Competitive adsorption isotherms must be estimated in order to simulate and optimize modern continuous modes of chromatography in situations where experimental trial-and-error approaches are too complex and expensive. The inverse method is a numeric approach for the fast estimation of adsorption isotherms directly from overloaded elution profiles. However, this identification process is usually ill-posed. Moreover, traditional model-based inverse methods are restricted by the need to choose an appropriate adsorption isotherm model prior to estimate, which might be very hard for complicated adsorption behavior. In this study, we develop a Kohn–Vogelius formulation for the model-free adsorption isotherm estimation problem. The solvability and convergence for the proposed inverse method are studied. In particular, using a problem-adapted adjoint, we obtain a convergence rate under substantially weaker and more realistic conditions than are required by the general theory. Based on the adjoint technique, a numerical algorithm for solving the proposed optimization problem is developed. Numerical tests for both synthetic and real-world problems are given to show the efficiency of the proposed regularization method.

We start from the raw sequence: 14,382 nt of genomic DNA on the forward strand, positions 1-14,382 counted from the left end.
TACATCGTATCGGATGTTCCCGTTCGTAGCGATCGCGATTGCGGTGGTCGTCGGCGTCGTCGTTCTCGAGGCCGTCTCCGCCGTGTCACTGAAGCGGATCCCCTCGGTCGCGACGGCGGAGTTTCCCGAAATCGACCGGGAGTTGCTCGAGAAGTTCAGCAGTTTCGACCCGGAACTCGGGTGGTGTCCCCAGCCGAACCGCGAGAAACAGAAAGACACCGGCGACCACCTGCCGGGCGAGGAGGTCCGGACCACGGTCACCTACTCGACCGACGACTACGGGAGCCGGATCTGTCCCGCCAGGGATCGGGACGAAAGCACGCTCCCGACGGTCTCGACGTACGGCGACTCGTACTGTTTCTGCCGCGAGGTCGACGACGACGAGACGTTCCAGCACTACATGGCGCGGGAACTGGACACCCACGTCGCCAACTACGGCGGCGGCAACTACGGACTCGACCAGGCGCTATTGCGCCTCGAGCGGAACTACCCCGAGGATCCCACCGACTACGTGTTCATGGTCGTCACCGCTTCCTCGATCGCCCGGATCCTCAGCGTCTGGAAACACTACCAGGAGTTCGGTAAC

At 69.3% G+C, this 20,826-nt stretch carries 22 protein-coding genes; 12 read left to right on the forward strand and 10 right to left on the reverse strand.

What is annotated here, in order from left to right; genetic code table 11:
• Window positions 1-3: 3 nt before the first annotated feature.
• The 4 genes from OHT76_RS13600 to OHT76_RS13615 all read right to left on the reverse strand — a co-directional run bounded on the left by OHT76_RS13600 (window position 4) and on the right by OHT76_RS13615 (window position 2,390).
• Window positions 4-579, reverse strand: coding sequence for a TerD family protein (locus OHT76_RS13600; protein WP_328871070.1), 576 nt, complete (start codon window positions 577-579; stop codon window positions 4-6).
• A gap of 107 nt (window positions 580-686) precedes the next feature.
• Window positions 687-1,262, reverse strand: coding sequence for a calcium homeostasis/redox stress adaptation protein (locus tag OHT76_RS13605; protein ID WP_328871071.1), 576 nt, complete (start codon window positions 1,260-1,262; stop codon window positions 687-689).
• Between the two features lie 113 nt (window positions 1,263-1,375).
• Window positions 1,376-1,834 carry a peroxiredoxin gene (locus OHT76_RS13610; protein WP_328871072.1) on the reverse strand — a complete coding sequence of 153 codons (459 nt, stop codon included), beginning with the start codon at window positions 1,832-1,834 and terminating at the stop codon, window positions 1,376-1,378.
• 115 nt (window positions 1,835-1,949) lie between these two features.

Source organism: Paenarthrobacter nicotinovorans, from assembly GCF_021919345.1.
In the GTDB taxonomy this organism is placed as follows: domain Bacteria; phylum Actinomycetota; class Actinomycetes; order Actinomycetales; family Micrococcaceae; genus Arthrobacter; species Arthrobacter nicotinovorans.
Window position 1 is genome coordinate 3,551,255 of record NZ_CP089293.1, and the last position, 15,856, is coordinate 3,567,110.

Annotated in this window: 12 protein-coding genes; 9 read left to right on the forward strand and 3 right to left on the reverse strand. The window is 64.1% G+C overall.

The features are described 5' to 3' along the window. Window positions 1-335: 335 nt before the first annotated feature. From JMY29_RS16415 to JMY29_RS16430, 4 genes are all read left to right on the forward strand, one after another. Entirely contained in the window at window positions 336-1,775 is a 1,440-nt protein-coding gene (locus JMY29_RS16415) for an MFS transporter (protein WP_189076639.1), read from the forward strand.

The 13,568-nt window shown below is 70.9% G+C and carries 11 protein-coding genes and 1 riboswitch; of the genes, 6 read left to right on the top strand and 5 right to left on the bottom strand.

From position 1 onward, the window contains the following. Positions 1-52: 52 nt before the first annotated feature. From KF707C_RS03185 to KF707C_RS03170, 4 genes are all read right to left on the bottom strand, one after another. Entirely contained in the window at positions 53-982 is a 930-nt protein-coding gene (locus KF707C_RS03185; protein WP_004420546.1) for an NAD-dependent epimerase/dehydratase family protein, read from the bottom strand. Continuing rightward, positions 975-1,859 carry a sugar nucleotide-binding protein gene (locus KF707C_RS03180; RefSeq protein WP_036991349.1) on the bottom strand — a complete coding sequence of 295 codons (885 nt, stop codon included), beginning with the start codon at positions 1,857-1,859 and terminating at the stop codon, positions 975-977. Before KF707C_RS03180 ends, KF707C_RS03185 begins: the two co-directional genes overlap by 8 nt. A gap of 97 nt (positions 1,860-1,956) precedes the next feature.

In this work, based on the collage theorem, we develop a new numerical approach to reconstruct the locations of discontinuity of the conduction coefficient in elliptic partial differential equations (PDEs) with inaccurate measurement data and coefficient value. For a given conductivity coefficient, one can construct a contraction mapping such that its fixed point is just the gradient of a solution to the elliptic system. Therefore, the problem of reconstructing a conductivity coefficient in PDEs can be considered as an approximation of the observation data by the fixed point of a contraction mapping. By collage theorem, we translate it to seek a contraction mapping that keeps the observation data as close as possible to itself, which avoids solving adjoint problems when applying the gradient descent method to the corresponding optimization problem. Moreover, the total variation regularizing strategy is applied to tackle the ill-posedness and the parametric level set technique is adopted to represent the discontinuity of the conductivity coefficient. Various numerical simulations are given to show the efficiency of the proposed method.